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J.E. Flaherty, B.K. Harbaugh, J.B. Jones, G.C. Somodi and L.E. Jackson

Bacteriophages specific to Xanthomonas campestris pv. pelargonii (Xcp), the causal agent of bacterial blight of geranium, Pelargonium ×hortorum L.H. Bailey, were isolated from soil and sludge samples from Florida, California, Minnesota, and Utah. Sixteen phages were evaluated for their potential to lyse 21 Xcp strains collected from around the world. The Xcp strains varied in their susceptibility to the phage isolates with 4 to 14 phages producing a lytic or highly virulent reaction. A mixture of five h-mutants was developed from phages that exhibited the broadest host-ranges and tested against the same Xcp strains. The h-mutant phage mixture lysed all 21 Xcp strains. Three experiments were designed to determine the efficacy of using a mixture of four h-mutant phages to control the spread of the bacterial blight pathogen on potted and seedling geraniums under greenhouse conditions. Plants surrounding diseased inoculated plants were treated with a phage mixture at 5 × 108 pfu/mL daily, biweekly, or triweekly, or treated with Phyton-27®, at 2.0 mL·L-1 every 10 or 14 days. In potted geraniums, daily foliar sprays of the phage mixture had reduced disease incidence and severity by 50% and 75%, respectively, relative to control plants after 6 weeks. In two plug experiments, the phage mixture applied daily also had reduced disease incidence and severity by 69% and 86%, and 85% and 92%, respectively, when compared with controls after 5 weeks. In all three experiments, disease incidence and severity were less for plants treated daily with phages than for those treated less frequently with phages or with Phyton-27®. Chemical name used: copper sulfate pentahydrate (Phyton-27®).

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J.E. Flaherty, G.C. Somodi, J.B. Jones, B.K. Harbaugh and L.E. Jackson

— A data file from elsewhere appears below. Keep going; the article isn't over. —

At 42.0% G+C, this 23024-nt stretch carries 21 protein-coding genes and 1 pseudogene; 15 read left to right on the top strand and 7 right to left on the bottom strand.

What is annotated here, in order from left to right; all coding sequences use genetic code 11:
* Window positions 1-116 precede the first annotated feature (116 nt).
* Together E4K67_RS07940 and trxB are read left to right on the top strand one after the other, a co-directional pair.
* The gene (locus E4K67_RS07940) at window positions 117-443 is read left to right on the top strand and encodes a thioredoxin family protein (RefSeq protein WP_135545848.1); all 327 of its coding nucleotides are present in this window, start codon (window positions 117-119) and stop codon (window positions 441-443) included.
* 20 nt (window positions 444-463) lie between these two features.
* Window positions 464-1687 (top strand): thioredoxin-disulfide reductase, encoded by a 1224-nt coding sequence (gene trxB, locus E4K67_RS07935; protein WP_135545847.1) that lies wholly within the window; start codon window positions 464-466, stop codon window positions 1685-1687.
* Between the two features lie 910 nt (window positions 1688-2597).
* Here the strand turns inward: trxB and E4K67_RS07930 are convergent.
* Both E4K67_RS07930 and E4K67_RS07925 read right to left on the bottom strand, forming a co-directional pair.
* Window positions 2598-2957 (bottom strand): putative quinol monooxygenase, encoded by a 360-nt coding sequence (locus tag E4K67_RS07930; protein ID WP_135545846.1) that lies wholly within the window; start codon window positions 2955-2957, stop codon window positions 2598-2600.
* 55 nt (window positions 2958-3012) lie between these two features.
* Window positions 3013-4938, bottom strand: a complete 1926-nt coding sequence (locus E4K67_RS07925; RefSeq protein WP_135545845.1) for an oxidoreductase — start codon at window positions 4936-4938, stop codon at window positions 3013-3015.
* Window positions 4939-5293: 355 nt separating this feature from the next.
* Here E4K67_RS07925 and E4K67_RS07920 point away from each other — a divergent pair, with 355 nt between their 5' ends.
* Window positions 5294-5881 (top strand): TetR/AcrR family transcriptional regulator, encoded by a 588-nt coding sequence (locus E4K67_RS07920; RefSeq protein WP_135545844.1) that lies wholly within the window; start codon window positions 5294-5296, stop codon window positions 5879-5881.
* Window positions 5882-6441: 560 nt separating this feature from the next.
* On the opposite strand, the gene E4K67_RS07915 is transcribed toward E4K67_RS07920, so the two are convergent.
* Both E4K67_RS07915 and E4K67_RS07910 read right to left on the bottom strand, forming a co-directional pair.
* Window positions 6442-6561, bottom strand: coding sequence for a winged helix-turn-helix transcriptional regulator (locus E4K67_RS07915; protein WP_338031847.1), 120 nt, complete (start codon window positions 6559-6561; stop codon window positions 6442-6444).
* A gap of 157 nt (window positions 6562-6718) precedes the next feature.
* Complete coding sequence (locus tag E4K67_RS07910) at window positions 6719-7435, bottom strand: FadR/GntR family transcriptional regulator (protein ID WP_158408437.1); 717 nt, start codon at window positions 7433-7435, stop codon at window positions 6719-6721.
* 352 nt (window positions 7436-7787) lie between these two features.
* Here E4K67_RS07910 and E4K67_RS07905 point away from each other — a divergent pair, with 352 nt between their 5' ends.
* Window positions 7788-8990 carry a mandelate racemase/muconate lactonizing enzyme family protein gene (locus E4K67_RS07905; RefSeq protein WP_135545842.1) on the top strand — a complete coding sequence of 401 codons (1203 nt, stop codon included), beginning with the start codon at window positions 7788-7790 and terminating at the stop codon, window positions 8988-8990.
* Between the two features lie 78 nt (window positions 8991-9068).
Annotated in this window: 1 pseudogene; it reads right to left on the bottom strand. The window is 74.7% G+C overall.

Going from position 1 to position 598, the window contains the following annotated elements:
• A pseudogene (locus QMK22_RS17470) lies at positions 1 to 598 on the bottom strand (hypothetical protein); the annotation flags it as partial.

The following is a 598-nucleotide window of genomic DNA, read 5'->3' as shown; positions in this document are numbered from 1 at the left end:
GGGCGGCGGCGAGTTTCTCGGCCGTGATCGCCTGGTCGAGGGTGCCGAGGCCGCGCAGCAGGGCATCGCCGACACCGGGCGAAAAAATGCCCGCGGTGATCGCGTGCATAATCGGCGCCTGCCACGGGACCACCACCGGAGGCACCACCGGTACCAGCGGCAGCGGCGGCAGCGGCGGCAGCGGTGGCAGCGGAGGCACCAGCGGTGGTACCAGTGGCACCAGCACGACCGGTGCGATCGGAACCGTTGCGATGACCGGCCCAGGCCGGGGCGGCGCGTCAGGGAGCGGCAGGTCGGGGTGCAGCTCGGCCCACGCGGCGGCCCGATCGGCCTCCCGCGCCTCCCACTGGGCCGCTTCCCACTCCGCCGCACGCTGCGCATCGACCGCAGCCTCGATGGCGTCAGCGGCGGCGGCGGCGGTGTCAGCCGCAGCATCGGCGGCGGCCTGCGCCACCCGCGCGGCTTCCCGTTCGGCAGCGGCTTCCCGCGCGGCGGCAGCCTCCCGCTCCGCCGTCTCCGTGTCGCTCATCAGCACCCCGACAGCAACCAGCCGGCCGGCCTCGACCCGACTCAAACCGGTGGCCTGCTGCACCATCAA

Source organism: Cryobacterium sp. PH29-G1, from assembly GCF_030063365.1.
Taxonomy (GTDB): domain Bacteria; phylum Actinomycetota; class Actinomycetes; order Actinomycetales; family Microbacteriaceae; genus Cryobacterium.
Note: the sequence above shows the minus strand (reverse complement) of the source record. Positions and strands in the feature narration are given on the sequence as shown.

A mixture of host-range mutant (h-mutant) bacteriophages specific for tomato race 1 (T1) and race 3 (T3) of the bacterial spot pathogen, Xanthomonas campestris pv. vesicatoria (Doidge) Dye was evaluated for biological control of bacterial spot on `Sunbeam' tomato (Lycopersicon esculentum Mill.) transplants and field-grown plants for two seasons (Fall 1997 and Fall 1998). Foliar applications of bacteriophages were compared with similar applications of water (control) and of copper/mancozeb bactericides, the commonly used chemical control strategy for tomato seedling and field production. In 1997, the incidence of bacterial spot on greenhouse-grown seedlings was reduced from 40.5% (control) to 5.5% or 0.9% for bactericide- or bacteriophage-treated plants, respectively. In 1998, the incidence of bacterial spot was 17.4% on control plants vs. 5.5% and 2.7% for bactericide- and bacteriophage-treated plants, respectively, although these differences were not statistically significant at P ≤ 0.05. Applications of bacteriophages to field-grown tomatoes decreased disease severity as measured by the area under the disease progress curve (AUDPC) by 17.5% (1997) and 16.8% (1998) compared with untreated control plants. Preharvest plant vigor ratings, taken twice during each field season, were higher in the bacteriophage-treated plants than in either bactericide-treated plants or nontreated controls except for the early vigor rating in 1998. Use of bacteriophages increased total weight of extra-large fruit 14.9% (1997) and 24.2% (1998) relative to that of nontreated control plants, and 37.8% (1997) and 23.9% (1998) relative to that of plants treated with the chemical bactericides. Chemical names used: manganese, zinc, carboxyethylene bis dithiocarbamate (mancozeb).